Special education teacher
glad career led her back home
Wednesday, October 02, 2013 3:11 AM
"I see it as an opportunity to give back to the community and to the school district that gave me so much," said Kelsey Ristau, Fillmore Central Elementary School's newest special education teacher for kindergarten through second grade.
New Fillmore Central K-2 special education teacher Kelsey Ristau has been enjoying the opportunity to teach students of the school she graduated from in 2008.
Ristau graduated from the Fillmore Central School District in 2008 knowing she wanted to teach students with learning disabilities. She began her major in that field at Winona State and pursued coaching and adaptive physical education minors.
Even while she attended college, Ristau admitted, her heart was still back where she grew up. "My goal was to get back to Fillmore Central," she explained, adding further, "This is a dream job."
She completed her student teaching requirement at Dover-Eyota schools, which helped her gain practical experience. "There is a lot involved in special education," she said noting how she learned how to deal with a lot of the paperwork and teaching strategies that make up most of the job. "It's a process."
Even through the paperwork, Ristau was able to strengthen her passion in teaching. "I love working with kids. They can brighten your day with a smile. They're very honest, trustworthy and they will work with you," she explained.
Following her student teaching in December of 2012, she was hired as a long-term substitute for Fillmore Central's preschool for four- and five-year-olds. Soon after that, she was hired on to the special education staff.
Ristau may be in her first year, but she thinks she brings a lot to her position because of having gone through the same school herself. "I know the process, the expectations and what is coming up for the kids. I feel a part of it right away."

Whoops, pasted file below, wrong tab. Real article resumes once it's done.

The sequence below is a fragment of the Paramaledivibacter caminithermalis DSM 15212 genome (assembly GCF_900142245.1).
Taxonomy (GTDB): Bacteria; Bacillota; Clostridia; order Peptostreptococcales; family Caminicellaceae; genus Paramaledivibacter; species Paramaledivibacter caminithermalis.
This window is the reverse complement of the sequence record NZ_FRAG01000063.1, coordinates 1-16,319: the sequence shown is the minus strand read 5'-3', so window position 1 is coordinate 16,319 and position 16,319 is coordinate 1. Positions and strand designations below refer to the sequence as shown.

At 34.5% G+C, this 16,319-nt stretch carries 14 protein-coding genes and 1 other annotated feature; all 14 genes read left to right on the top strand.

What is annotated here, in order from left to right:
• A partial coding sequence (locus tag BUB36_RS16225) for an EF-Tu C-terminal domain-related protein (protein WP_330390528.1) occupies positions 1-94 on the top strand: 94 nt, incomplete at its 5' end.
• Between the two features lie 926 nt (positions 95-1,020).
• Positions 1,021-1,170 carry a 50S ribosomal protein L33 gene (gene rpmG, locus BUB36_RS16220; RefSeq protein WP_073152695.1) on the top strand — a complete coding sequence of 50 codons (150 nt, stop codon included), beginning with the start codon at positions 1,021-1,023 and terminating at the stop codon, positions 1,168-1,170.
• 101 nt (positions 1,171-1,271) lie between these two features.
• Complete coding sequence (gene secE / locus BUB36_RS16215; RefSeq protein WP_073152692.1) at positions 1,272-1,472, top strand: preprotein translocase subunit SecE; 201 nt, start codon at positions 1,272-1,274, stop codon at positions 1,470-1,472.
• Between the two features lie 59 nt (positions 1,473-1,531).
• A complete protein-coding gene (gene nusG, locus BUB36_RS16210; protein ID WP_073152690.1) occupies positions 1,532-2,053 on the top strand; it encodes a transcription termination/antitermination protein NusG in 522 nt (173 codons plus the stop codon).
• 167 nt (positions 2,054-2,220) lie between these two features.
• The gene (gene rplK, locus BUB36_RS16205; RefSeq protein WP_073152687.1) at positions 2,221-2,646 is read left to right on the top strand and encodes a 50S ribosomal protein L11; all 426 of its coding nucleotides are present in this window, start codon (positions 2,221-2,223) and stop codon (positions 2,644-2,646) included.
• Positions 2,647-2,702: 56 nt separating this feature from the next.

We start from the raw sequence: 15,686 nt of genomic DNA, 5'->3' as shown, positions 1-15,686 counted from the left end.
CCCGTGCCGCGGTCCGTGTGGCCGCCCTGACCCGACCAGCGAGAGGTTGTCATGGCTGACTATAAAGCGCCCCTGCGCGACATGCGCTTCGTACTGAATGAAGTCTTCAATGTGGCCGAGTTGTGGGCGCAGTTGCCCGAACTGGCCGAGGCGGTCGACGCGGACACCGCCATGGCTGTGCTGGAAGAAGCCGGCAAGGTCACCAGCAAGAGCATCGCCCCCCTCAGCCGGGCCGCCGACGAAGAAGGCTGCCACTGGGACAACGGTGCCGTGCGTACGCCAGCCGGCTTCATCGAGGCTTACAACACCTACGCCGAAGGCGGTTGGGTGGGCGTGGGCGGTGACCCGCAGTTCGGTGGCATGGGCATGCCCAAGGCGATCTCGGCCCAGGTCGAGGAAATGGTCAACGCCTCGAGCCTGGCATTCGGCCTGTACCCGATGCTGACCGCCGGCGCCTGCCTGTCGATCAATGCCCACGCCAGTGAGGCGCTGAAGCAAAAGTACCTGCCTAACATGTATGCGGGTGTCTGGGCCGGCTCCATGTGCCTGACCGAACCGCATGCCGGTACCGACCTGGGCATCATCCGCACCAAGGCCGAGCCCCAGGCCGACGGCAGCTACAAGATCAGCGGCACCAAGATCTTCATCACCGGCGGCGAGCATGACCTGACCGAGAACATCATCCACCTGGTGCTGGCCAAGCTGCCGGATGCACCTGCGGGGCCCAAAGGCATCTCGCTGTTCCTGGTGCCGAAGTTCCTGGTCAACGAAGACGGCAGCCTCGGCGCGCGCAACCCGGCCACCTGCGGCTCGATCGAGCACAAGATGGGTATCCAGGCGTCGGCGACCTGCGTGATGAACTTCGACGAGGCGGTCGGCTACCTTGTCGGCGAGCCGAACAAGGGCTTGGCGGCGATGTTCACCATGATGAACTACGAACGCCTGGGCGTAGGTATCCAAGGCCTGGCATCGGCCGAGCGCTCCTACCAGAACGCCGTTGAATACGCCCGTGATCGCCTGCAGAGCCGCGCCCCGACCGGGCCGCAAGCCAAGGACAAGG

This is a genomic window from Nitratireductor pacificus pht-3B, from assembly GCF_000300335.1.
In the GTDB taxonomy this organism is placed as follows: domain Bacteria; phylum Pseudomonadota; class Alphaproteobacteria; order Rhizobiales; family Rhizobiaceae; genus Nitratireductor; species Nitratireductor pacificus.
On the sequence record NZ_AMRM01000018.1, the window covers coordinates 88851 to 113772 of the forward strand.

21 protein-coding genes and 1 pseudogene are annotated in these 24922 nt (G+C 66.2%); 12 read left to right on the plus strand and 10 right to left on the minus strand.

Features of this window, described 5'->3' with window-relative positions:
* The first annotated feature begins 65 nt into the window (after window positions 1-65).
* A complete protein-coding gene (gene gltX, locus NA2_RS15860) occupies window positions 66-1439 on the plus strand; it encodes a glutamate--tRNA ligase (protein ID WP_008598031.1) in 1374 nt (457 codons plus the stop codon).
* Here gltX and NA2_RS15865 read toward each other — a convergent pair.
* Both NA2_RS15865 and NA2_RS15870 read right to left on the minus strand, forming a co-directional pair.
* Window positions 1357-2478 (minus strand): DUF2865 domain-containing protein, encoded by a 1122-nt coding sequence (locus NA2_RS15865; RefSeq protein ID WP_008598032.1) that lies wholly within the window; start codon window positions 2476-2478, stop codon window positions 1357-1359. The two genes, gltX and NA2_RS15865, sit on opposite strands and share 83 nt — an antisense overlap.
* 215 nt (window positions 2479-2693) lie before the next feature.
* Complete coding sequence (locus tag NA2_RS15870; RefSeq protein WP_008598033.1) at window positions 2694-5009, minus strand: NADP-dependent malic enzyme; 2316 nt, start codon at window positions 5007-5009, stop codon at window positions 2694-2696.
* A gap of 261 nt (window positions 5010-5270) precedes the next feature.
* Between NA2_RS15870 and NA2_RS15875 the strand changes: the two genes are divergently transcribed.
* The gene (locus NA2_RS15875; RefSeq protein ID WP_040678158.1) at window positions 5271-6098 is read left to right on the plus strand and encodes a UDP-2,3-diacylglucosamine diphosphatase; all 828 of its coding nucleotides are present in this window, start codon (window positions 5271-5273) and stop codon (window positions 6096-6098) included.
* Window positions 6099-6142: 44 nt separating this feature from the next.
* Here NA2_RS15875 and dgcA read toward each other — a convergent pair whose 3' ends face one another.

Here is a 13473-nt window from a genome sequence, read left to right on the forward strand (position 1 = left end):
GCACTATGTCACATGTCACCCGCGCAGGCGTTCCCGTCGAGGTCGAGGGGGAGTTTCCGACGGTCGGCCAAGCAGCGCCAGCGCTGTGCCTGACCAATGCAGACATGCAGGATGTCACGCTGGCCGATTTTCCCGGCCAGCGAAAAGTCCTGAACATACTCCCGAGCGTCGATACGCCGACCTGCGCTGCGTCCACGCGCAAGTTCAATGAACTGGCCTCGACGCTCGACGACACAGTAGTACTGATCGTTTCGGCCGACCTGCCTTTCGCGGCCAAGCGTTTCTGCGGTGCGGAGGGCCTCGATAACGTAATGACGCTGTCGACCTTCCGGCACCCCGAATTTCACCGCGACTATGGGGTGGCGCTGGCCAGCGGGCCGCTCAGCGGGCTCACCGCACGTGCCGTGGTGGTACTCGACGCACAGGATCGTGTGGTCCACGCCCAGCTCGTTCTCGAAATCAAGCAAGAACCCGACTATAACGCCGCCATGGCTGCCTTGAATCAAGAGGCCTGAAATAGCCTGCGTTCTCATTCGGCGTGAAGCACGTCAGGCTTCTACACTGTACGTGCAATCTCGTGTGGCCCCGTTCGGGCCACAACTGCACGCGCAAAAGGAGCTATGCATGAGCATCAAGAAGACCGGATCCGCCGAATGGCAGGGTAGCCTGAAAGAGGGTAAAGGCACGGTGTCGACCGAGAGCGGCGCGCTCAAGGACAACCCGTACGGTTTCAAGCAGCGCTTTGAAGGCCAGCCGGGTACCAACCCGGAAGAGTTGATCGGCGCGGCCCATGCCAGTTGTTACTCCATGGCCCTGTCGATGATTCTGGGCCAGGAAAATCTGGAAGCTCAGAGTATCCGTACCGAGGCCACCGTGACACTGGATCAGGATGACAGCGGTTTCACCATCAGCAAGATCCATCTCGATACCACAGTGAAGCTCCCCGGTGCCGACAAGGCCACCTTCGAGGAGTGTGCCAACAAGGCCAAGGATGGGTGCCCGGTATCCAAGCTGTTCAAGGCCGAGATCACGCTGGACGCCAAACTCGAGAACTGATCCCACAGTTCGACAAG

Ristau said she often feels like she has never really left the school. "I've always been a Falcon at heart and had love for the school." That enthusiasm is coming through her work in special education.
Ristau currently has 11 students with whom she is working. The number of students who qualify for special education in kindergarten through second grade will vary throughout the year. Ristau has the responsibility of scheduling time with each student every day. The schedule changes from day-to-day because Ristau has to fit within the teachers' schedules.
"The scheduling is tough and I didn't think it would be right away. It's still being worked on," she said.
Once the student is in her classroom, Ristau teaches lessons that meet the student's individual needs. "They all have goals and want to work toward meeting those goals," she added.
The engagement of the student in learning is very important and Ristau noted how her hands-on approach to teaching is helping that. Students use the usual pencil and paper, crayons and markers. However, they also use Smart Boards, iPads and Play-Doh.
"I actually want to use more Play-Doh in the lessons," Ristau admitted.
With technology integration becoming a major focus throughout the Fillmore Central School District, Ristau has seen the benefits of using technology in her classroom. She uses iPads with students who need help with developing motor skills such as tracing and pinching.
"It is an interactive way for them to learn and the kids enjoy doing it," Ristau observed.
She also said it helps to have several different ways to teach the students in order to engage them more. Her favorite topic to teach is phonics. "It's weird because I did not like it when I was in school, but I did when I was in college," she laughed.
Even while she is teaching her students, Ristau said she feels she is learning a lot from them. "I always have something prepared," she stated, explaining how flexibility and being ready to move ahead is very important, especially if a student shows progress.
"No kid learns the same way as another," she said.
Ristau has also been learning how to more effectively utilize and improve relationships with staff, teachers and parents who all play important roles in her students' learning. "I'm holding myself accountable because I'm the person in charge of making sure everyone is on the same page," she added.
The confidence she has received from fellow teachers has been very helpful as she makes the first-time teacher transition. "I'm very thankful to have this opportunity," she concluded.
Ristau is using her coaching minor as the eighth grade volleyball coach and eighth grade girls basketball coach.
In her spare time she enjoys reading, gardening, going on walks and showing cattle as she only lives a few miles from her family's beef farm.